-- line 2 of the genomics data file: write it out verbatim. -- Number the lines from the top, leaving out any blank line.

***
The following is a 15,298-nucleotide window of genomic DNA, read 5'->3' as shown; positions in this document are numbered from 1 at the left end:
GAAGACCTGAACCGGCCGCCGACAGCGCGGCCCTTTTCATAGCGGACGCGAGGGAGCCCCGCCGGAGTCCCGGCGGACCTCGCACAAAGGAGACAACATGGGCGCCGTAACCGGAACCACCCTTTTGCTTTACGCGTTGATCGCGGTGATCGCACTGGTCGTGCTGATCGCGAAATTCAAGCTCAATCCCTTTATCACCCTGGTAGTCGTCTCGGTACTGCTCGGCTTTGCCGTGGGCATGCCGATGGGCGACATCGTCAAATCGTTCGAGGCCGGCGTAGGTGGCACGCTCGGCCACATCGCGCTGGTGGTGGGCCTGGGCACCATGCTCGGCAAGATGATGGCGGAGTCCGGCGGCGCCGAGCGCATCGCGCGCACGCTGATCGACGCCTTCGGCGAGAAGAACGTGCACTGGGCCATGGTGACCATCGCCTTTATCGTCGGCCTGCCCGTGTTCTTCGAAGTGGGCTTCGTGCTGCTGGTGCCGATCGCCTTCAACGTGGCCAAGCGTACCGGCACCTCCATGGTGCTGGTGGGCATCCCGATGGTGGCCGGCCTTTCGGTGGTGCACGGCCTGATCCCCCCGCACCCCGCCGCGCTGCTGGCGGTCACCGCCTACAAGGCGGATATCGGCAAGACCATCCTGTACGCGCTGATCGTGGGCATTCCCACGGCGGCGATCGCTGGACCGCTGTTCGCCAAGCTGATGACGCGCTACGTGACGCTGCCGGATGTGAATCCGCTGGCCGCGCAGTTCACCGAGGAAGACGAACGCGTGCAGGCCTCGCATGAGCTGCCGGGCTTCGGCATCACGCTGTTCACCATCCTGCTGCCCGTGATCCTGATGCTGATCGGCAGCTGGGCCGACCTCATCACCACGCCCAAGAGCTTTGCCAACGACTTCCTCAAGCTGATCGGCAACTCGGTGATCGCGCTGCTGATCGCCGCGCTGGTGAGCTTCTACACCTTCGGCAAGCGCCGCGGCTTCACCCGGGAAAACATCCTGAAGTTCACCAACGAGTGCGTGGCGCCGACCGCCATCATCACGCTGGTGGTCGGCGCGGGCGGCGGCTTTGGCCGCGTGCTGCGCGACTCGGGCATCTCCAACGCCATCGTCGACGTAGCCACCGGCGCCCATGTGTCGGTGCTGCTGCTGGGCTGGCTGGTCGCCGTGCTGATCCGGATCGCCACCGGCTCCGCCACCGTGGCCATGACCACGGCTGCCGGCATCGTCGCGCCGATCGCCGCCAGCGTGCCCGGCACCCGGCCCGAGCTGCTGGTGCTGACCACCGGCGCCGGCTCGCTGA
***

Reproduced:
GAAGACCTGAACCGGCCGCCGACAGCGCGGCCCTTTTCATAGCGGACGCGAGGGAGCCCCGCCGGAGTCCCGGCGGACCTCGCACAAAGGAGACAACATGGGCGCCGTAACCGGAACCACCCTTTTGCTTTACGCGTTGATCGCGGTGATCGCACTGGTCGTGCTGATCGCGAAATTCAAGCTCAATCCCTTTATCACCCTGGTAGTCGTCTCGGTACTGCTCGGCTTTGCCGTGGGCATGCCGATGGGCGACATCGTCAAATCGTTCGAGGCCGGCGTAGGTGGCACGCTCGGCCACATCGCGCTGGTGGTGGGCCTGGGCACCATGCTCGGCAAGATGATGGCGGAGTCCGGCGGCGCCGAGCGCATCGCGCGCACGCTGATCGACGCCTTCGGCGAGAAGAACGTGCACTGGGCCATGGTGACCATCGCCTTTATCGTCGGCCTGCCCGTGTTCTTCGAAGTGGGCTTCGTGCTGCTGGTGCCGATCGCCTTCAACGTGGCCAAGCGTACCGGCACCTCCATGGTGCTGGTGGGCATCCCGATGGTGGCCGGCCTTTCGGTGGTGCACGGCCTGATCCCCCCGCACCCCGCCGCGCTGCTGGCGGTCACCGCCTACAAGGCGGATATCGGCAAGACCATCCTGTACGCGCTGATCGTGGGCATTCCCACGGCGGCGATCGCTGGACCGCTGTTCGCCAAGCTGATGACGCGCTACGTGACGCTGCCGGATGTGAATCCGCTGGCCGCGCAGTTCACCGAGGAAGACGAACGCGTGCAGGCCTCGCATGAGCTGCCGGGCTTCGGCATCACGCTGTTCACCATCCTGCTGCCCGTGATCCTGATGCTGATCGGCAGCTGGGCCGACCTCATCACCACGCCCAAGAGCTTTGCCAACGACTTCCTCAAGCTGATCGGCAACTCGGTGATCGCGCTGCTGATCGCCGCGCTGGTGAGCTTCTACACCTTCGGCAAGCGCCGCGGCTTCACCCGGGAAAACATCCTGAAGTTCACCAACGAGTGCGTGGCGCCGACCGCCATCATCACGCTGGTGGTCGGCGCGGGCGGCGGCTTTGGCCGCGTGCTGCGCGACTCGGGCATCTCCAACGCCATCGTCGACGTAGCCACCGGCGCCCATGTGTCGGTGCTGCTGCTGGGCTGGCTGGTCGCCGTGCTGATCCGGATCGCCACCGGCTCCGCCACCGTGGCCATGACCACGGCTGCCGGCATCGTCGCGCCGATCGCCGCCAGCGTGCCCGGCACCCGGCCCGAGCTGCTGGTGCTGACCACCGGCGCCGGCTCGCTGA